Technological Reform and Liberty (Re: Surveilance was: Transhuman fascists?)

From: Ross A. Finlayson (
Date: Sun Apr 02 2000 - 11:56:17 MDT wrote:

> I have to confess that I've only been skimming this thread due to the volume,
> but I think I see that the discussion is being carried out about what might
> be a straw man, i.e. the notion of truly UNIVERSAL surveillance. I can't
> help but wonder whether the discussion might be more fruitful if we
> considered more possible scenarios. For instance, what if a community
> decided that all police officers had to have a "shoulder cam" that recorded
> only when that officer was on duty, extending the highway patrol car
> "pull-over" cams that have been in use in new Jersey now for a year or so?
> Or even less intrusive, that courts were to decide that a search or an arrest
> that wasn't recorded was presumptively unconstitutional? Or that an oral
> contract that wasn't recorded was voidable? Could those be bad things?
> Greg Burch <>----<>
> Attorney ::: Vice President, Extropy Institute ::: Wilderness Guide
> -or-
> ICQ # 61112550
> "We never stop investigating. We are never satisfied that we know
> enough to get by. Every question we answer leads on to another
> question. This has become the greatest survival trick of our species."
> -- Desmond Morris

I would say it would be a good idea for those that carry guns for government
carry recording devices that were both required to be on when on duty, and that
that data would be just as recorded evidence is now in terms of evidence for
court proceedings, as well as protecting police officers from false accusations
of mistreatment as well as citizens from mistreatment. It would be good as
feasible for it to actually be on all the time, and available to prosecution and
defense to the extents ruled admissable. By and large, I would think that
untampered on-scene recorded evidence would be admissable, if that is spelled

I don't think we can say that without recording that arrest was unconstitutional
in the case of some committed crime, but when it comes to two citizens' words
against each other, it shouldn't matter who wears a badge. Constitutional search
requires probable cause which is a gray area which might be more objectively
identified in retrospect.

One thing this leads to in the long run is jurimetrics and computer aided

One issue that I have is that police reserve power for their application, and
then some forget that it is only theirs due to the license of the public. So,
that is the case of any situation with people and power, some people would abuse
it. So, we can see ways that would be a) beneficial to the citizens be actually
being able to retrieve data recorded of public official's actions, and b)
beneficial to the good police by supporting their statements in court.

I think these reasons are justification for mandatory on-duty monitoring for
police, fire, and emergency personnel.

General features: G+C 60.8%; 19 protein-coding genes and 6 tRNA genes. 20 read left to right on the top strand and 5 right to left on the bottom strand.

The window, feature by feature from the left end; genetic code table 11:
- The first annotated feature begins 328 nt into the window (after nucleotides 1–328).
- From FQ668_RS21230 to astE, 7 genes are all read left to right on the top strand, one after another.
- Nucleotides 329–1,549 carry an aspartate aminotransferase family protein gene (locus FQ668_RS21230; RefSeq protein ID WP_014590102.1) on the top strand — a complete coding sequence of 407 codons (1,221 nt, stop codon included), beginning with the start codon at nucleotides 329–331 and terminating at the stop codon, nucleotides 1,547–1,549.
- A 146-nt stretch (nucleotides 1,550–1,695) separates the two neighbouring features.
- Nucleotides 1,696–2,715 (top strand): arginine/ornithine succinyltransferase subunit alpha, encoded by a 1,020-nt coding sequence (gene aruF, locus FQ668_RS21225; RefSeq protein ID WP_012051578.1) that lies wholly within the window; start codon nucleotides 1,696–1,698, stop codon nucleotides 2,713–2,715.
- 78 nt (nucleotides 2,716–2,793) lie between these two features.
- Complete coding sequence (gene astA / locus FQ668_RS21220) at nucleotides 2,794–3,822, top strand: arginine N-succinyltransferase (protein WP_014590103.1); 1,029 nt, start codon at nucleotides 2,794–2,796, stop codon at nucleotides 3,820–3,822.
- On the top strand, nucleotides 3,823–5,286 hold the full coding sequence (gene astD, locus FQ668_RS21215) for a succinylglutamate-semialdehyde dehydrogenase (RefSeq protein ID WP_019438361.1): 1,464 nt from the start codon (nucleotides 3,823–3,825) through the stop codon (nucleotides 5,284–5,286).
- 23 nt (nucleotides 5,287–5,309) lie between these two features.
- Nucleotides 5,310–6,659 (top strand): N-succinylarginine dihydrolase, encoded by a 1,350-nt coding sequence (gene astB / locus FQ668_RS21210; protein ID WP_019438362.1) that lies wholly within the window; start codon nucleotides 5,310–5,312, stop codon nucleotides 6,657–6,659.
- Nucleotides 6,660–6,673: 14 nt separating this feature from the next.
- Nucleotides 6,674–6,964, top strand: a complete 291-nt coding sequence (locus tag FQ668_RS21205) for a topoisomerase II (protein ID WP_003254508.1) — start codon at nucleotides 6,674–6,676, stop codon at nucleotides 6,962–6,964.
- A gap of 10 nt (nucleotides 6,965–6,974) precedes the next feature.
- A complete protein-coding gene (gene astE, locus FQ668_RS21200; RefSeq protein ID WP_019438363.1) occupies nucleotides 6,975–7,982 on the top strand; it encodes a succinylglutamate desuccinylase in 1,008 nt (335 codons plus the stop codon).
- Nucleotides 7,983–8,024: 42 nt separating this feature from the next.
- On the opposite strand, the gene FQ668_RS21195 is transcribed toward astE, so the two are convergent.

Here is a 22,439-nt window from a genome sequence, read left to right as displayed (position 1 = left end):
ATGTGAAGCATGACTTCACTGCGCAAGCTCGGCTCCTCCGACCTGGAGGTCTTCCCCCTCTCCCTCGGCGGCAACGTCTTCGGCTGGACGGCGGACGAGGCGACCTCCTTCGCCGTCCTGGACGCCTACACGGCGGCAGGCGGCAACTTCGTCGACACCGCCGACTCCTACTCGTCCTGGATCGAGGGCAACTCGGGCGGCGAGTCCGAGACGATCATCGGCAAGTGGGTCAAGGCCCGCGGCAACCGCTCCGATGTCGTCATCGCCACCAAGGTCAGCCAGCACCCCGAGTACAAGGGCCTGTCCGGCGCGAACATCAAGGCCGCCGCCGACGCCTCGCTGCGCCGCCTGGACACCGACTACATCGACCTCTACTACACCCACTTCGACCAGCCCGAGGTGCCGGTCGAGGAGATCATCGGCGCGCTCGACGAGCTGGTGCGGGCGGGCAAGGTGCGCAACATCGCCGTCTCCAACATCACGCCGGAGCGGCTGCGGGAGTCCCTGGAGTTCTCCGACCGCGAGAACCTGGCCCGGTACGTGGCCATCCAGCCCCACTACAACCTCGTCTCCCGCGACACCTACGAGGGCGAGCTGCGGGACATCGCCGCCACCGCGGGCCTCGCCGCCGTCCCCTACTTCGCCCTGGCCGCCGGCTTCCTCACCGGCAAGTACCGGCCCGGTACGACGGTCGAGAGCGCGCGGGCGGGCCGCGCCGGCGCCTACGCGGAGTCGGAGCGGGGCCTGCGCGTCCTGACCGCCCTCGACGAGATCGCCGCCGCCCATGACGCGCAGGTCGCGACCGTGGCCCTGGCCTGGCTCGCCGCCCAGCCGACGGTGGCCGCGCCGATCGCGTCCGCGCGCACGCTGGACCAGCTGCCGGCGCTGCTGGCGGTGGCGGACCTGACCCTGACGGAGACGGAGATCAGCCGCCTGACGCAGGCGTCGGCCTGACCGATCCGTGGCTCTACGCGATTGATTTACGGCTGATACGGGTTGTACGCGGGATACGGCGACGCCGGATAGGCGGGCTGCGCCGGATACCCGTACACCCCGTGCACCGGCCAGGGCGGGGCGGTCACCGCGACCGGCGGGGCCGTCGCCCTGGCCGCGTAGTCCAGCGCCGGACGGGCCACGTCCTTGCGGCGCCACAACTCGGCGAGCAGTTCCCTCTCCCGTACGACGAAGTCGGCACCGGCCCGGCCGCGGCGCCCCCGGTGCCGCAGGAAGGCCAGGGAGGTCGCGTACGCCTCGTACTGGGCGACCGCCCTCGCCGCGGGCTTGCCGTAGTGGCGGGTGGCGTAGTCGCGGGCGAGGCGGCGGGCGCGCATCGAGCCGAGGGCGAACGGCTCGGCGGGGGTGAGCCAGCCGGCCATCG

I see little reason if any why having records of all police activity would be
negative. That is not to say I think it should be necessarily public record, but
anytime that anyone's justice is at issue where data was recorded by the public
safety officer, that data should be available to the concerned parties.

I think that static or remote cameras or other recording devices are not
generally constitutional and should be subject to wiretap rules. So, I guess
that means I think out with automated red-light and radar traps unless there is
actually a police officer there at the intersection.

In a similar vein in terms of data production by the government, we see that the
White House's e-mail fiasco displays a wanton disregard and contempt by that
administration for the American people. I do not now speak further on that, you
can infer my opinion on that.

An oral contract is valid except for real estate. If it goes to court for breach
then it is one party's word and supporting evidence against the other, that is
why people use written contracts unless they trust the other party, I'm no lawyer
so would suggest that no binding arrangement be not written.

It is troubling that the subject of this community discussion includes fascism, I
would like to change it to "Technological Reform and Liberty" or "The Bright
Future of Democracy".

I have begun to write an essay about drug policy, or as it is termed by the
government, "drug control policy." I think I can prove certain economic
realities and how they contradict certain policies. Anyways, that's something
completely different.

It takes a lot of monitoring and review to keep government in line, I would
think, government is by nature expansionist. That is not bad in itself, but it
is when bad people get power and try to expand the government in malicious or
repressive ways that the people should congregate and cast out the offenders.
So, it is a continuous process to keep a government democratic and representative
of its people and even more so to the highest ideals of liberty and freedoms.

Well, thanks for reading. Citizen.

Ross F.

This archive was generated by hypermail 2b29 : Thu Jul 27 2000 - 14:08:59 MDT